All of this is set up in a series of painful cliches that demand we not only toss logic out the window, but ignore it all together. To make matters worse, Moore is asked to mimic Foster’s accent so that viewers immediately know that she is the same character. It’s an insult to both actresses, especially since Moore conveniently loses the accent after the connection has been established.

Is it too much to reason that Starling could have lost her accent after ten years on the force? This gimmick betrays Moore’s ability to make the character her own instead of revisiting Foster’s interpretation. It reminded me of the time when George Lazenby replaced Sean Connery as James Bond in “On Her Majesty’s Secret Service.” Lazenby’s first close-up was shot so that he resembled Connery. The rest of the film he looked like, well, George Lazenby.

Instead of being Starling’s go-to guy whenever she’s in trouble, Lecter becomes her obsession. He’s the one that got away. They still share a twisted symbiosis, a mutual respect for each other’s work. Lecter is also obsessed with Starling, the one person who proved his equal. She’s unfinished business, a fact that becomes clear as “Hannibal” progresses.

The sequel is about revenge, pure and simple. Lecter finds himself defending his freedom from all sides. Giancarlo Giannini plays a local police detective who hopes to snag glory and a reward for finding the good doctor, but we all know that his greed will be the end of him. Then there’s Mason Verger, the only one of Lecter’s victims to survive. Hideously deformed, Verger uses his vast fortune to draw Lecter out into the open.

That means using Starling as bait, a fact not lost on the FBI agent or her superiors, who all seem to be nincompoops. Their actions set up the inevitable payoff, which features a terrific visual effects gag and not much more. You shake your head in disbelief every time one of Starling’s superiors opens their mouth. Their motives are so extreme and silly you want them to wind up as one of Lecter’s meals.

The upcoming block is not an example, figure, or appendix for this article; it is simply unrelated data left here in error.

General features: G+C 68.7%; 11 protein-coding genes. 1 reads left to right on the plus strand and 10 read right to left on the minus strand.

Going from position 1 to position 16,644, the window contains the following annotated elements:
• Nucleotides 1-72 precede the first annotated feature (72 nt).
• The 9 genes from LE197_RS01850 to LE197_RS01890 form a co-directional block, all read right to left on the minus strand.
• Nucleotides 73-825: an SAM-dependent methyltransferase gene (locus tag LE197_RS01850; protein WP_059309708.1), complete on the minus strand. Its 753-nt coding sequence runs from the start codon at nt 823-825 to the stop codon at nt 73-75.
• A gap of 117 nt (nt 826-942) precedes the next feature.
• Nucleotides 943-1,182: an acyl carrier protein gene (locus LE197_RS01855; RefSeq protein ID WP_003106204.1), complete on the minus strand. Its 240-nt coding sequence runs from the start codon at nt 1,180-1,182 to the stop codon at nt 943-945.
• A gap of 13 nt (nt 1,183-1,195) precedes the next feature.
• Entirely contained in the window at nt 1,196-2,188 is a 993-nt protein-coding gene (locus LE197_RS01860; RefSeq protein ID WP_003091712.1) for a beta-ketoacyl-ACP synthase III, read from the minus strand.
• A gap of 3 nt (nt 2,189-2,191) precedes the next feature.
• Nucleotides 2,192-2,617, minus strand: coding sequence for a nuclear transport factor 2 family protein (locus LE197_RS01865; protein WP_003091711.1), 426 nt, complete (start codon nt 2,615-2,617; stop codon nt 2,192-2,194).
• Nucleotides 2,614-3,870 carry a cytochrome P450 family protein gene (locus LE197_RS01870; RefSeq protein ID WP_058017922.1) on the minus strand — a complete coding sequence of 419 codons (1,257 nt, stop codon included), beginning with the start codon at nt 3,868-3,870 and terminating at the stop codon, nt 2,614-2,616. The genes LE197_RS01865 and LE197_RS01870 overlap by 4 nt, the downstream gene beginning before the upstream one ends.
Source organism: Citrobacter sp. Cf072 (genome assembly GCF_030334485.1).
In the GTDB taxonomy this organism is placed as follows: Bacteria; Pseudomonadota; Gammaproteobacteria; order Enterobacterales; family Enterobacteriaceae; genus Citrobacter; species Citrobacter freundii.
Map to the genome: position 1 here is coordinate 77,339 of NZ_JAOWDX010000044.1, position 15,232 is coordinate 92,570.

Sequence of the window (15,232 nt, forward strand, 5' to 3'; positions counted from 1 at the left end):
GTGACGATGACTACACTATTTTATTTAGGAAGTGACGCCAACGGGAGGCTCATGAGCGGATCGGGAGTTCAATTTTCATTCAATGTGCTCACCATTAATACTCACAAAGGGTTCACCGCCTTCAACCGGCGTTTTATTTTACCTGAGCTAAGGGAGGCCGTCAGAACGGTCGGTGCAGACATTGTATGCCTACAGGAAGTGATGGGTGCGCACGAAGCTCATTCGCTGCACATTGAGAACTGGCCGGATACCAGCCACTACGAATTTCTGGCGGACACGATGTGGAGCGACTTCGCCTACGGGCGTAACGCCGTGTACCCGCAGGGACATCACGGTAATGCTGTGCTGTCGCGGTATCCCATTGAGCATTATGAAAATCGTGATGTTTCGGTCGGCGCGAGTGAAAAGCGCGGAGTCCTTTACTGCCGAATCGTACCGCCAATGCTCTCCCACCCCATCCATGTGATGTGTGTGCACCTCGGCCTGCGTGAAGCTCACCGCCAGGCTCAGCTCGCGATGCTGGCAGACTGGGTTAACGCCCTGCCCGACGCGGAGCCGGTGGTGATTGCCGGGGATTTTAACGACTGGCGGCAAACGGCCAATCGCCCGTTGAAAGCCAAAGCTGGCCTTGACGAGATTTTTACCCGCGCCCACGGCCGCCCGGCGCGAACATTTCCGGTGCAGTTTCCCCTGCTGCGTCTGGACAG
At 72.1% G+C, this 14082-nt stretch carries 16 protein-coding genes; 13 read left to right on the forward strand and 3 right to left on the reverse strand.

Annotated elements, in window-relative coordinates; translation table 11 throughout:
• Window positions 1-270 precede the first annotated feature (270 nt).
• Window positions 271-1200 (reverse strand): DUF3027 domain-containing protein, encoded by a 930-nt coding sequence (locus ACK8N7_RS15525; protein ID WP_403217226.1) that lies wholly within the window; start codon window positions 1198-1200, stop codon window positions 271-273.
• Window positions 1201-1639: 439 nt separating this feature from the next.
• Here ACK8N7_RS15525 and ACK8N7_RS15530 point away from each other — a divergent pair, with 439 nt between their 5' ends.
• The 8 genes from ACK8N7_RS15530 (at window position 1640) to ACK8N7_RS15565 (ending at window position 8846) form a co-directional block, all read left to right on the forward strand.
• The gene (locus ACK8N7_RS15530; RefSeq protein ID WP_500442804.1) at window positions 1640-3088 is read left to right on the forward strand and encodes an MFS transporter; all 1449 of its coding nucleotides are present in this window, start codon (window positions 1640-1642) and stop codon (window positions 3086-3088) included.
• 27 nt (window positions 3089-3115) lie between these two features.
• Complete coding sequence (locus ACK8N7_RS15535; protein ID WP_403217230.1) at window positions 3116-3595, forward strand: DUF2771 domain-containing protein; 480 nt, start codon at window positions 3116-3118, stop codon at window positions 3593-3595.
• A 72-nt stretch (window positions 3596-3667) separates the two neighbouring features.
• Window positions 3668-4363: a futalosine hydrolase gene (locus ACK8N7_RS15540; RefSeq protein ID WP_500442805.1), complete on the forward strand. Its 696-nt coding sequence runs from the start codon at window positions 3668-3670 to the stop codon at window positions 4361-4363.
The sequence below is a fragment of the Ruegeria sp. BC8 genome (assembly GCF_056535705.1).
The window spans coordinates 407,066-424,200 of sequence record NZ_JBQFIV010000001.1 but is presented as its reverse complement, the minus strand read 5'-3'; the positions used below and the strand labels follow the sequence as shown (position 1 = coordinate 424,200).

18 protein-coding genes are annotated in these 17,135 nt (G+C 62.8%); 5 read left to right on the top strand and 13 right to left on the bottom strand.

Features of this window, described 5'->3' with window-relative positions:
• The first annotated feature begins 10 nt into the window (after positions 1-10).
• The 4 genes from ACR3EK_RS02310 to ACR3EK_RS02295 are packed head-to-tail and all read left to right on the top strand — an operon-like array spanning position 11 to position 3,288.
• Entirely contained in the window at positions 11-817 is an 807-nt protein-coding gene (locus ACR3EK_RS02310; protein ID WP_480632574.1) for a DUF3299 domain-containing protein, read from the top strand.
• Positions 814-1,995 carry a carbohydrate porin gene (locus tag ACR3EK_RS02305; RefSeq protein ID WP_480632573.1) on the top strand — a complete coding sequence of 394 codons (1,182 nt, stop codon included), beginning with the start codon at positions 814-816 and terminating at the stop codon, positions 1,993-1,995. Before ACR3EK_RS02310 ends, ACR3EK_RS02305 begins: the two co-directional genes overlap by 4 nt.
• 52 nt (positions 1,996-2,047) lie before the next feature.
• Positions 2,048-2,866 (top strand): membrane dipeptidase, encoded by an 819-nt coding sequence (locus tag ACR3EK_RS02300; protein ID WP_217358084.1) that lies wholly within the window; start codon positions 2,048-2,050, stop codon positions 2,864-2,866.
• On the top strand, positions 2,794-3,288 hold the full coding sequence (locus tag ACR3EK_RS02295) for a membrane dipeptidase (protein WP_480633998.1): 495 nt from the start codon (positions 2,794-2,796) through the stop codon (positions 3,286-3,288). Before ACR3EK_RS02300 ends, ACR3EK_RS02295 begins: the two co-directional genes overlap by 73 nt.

It’s hard to blame the actors, who do their best to rise above the material, but you really want to bitch slap director Scott for destroying the film. He’s more interested in making a horror film rather than a psychological thriller. He uses symbolism like it’s going out of style, and it doesn’t take long before it becomes weary. A character who is about to spill his guts is disemboweled and then hung by Lecter, allowing the character to literally spill his guts. Please!

Scott revels in the film’s violence, extracting much more gore than is necessary. He paints every violent act in crimson, trying to obscure the fact that hardly any of this is thrilling.

The only truly chilling moment comes when Starling picks up the phone, expecting to hear the voice of the Italian police detective on the other end, and instead getting Lecter. When Lecter greets her with his ominous “Hello, Clarice,” it sent shivers down my spine. Why? Because this scene was the only one that captured Lecter’s ability to affect Starling from a distance. Whether behind a thick plate of glass or thousands of miles away, he was inside her head.

The rest of “Hannibal” is just an excuse to make money off a much better film.


Hannibal a feast for eyes, not for stomach


Anthony Hopkins, Julianne Moore, Giancarlo Giannini, Ray Liotta, Frankie R. Faison, Gary Oldman in a film directed by Ridley Scott. Rated R. 131 Minutes.